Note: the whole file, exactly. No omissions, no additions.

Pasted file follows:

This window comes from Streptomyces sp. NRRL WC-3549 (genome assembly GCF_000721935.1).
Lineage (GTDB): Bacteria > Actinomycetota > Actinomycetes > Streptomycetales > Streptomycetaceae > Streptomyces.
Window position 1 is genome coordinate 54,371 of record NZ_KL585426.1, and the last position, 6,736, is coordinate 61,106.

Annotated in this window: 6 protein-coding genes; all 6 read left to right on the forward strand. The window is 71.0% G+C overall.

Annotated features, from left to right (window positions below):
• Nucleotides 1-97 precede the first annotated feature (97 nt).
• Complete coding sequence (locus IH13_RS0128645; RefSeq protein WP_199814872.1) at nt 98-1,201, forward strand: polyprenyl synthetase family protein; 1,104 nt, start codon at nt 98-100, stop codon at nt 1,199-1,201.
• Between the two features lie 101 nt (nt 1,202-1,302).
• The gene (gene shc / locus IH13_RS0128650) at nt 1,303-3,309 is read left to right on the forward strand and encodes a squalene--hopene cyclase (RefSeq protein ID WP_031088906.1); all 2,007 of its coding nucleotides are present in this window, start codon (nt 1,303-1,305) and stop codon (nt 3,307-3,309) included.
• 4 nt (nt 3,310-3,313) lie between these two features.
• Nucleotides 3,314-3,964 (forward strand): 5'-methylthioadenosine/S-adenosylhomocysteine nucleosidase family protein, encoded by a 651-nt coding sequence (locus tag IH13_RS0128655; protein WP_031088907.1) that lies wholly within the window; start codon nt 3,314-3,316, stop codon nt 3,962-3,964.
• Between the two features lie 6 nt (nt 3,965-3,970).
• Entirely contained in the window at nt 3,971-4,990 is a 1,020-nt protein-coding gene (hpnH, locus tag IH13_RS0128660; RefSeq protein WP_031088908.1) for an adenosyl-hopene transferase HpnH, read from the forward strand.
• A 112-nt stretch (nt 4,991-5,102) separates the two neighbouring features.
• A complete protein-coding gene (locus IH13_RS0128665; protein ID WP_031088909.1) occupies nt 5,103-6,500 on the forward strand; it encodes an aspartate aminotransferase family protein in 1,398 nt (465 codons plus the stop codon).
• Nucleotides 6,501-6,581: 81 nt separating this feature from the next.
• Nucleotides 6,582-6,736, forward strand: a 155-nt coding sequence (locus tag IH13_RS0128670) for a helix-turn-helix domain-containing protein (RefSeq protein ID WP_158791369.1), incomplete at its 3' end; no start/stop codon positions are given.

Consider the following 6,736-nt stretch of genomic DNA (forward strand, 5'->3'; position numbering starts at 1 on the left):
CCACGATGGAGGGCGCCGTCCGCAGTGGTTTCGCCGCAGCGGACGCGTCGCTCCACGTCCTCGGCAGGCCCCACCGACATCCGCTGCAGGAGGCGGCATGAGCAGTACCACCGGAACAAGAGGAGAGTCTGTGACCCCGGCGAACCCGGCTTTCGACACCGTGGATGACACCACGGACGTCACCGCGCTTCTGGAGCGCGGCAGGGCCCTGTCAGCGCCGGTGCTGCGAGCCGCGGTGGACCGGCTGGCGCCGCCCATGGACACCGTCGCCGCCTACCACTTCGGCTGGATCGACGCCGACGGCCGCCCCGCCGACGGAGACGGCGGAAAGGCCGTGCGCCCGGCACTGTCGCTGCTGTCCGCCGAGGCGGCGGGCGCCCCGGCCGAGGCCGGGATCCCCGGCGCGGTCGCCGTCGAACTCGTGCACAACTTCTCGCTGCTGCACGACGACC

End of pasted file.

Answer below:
This window comes from Streptomyces sp. NRRL WC-3549 (genome assembly GCF_000721935.1).
Lineage (GTDB): Bacteria > Actinomycetota > Actinomycetes > Streptomycetales > Streptomycetaceae > Streptomyces.
Window position 1 is genome coordinate 54,371 of record NZ_KL585426.1, and the last position, 6,736, is coordinate 61,106.

Annotated in this window: 6 protein-coding genes; all 6 read left to right on the forward strand. The window is 71.0% G+C overall.

Annotated features, from left to right (window positions below):
• Nucleotides 1-97 precede the first annotated feature (97 nt).
• Complete coding sequence (locus IH13_RS0128645; RefSeq protein WP_199814872.1) at nt 98-1,201, forward strand: polyprenyl synthetase family protein; 1,104 nt, start codon at nt 98-100, stop codon at nt 1,199-1,201.
• Between the two features lie 101 nt (nt 1,202-1,302).
• The gene (gene shc / locus IH13_RS0128650) at nt 1,303-3,309 is read left to right on the forward strand and encodes a squalene--hopene cyclase (RefSeq protein ID WP_031088906.1); all 2,007 of its coding nucleotides are present in this window, start codon (nt 1,303-1,305) and stop codon (nt 3,307-3,309) included.
• 4 nt (nt 3,310-3,313) lie between these two features.
• Nucleotides 3,314-3,964 (forward strand): 5'-methylthioadenosine/S-adenosylhomocysteine nucleosidase family protein, encoded by a 651-nt coding sequence (locus tag IH13_RS0128655; protein WP_031088907.1) that lies wholly within the window; start codon nt 3,314-3,316, stop codon nt 3,962-3,964.
• Between the two features lie 6 nt (nt 3,965-3,970).
• Entirely contained in the window at nt 3,971-4,990 is a 1,020-nt protein-coding gene (hpnH, locus tag IH13_RS0128660; RefSeq protein WP_031088908.1) for an adenosyl-hopene transferase HpnH, read from the forward strand.
• A 112-nt stretch (nt 4,991-5,102) separates the two neighbouring features.
• A complete protein-coding gene (locus IH13_RS0128665; protein ID WP_031088909.1) occupies nt 5,103-6,500 on the forward strand; it encodes an aspartate aminotransferase family protein in 1,398 nt (465 codons plus the stop codon).
• Nucleotides 6,501-6,581: 81 nt separating this feature from the next.
• Nucleotides 6,582-6,736, forward strand: a 155-nt coding sequence (locus tag IH13_RS0128670) for a helix-turn-helix domain-containing protein (RefSeq protein ID WP_158791369.1), incomplete at its 3' end; no start/stop codon positions are given.

Consider the following 6,736-nt stretch of genomic DNA (forward strand, 5'->3'; position numbering starts at 1 on the left):
CCACGATGGAGGGCGCCGTCCGCAGTGGTTTCGCCGCAGCGGACGCGTCGCTCCACGTCCTCGGCAGGCCCCACCGACATCCGCTGCAGGAGGCGGCATGAGCAGTACCACCGGAACAAGAGGAGAGTCTGTGACCCCGGCGAACCCGGCTTTCGACACCGTGGATGACACCACGGACGTCACCGCGCTTCTGGAGCGCGGCAGGGCCCTGTCAGCGCCGGTGCTGCGAGCCGCGGTGGACCGGCTGGCGCCGCCCATGGACACCGTCGCCGCCTACCACTTCGGCTGGATCGACGCCGACGGCCGCCCCGCCGACGGAGACGGCGGAAAGGCCGTGCGCCCGGCACTGTCGCTGCTGTCCGCCGAGGCGGCGGGCGCCCCGGCCGAGGCCGGGATCCCCGGCGCGGTCGCCGTCGAACTCGTGCACAACTTCTCGCTGCTGCACGACGACC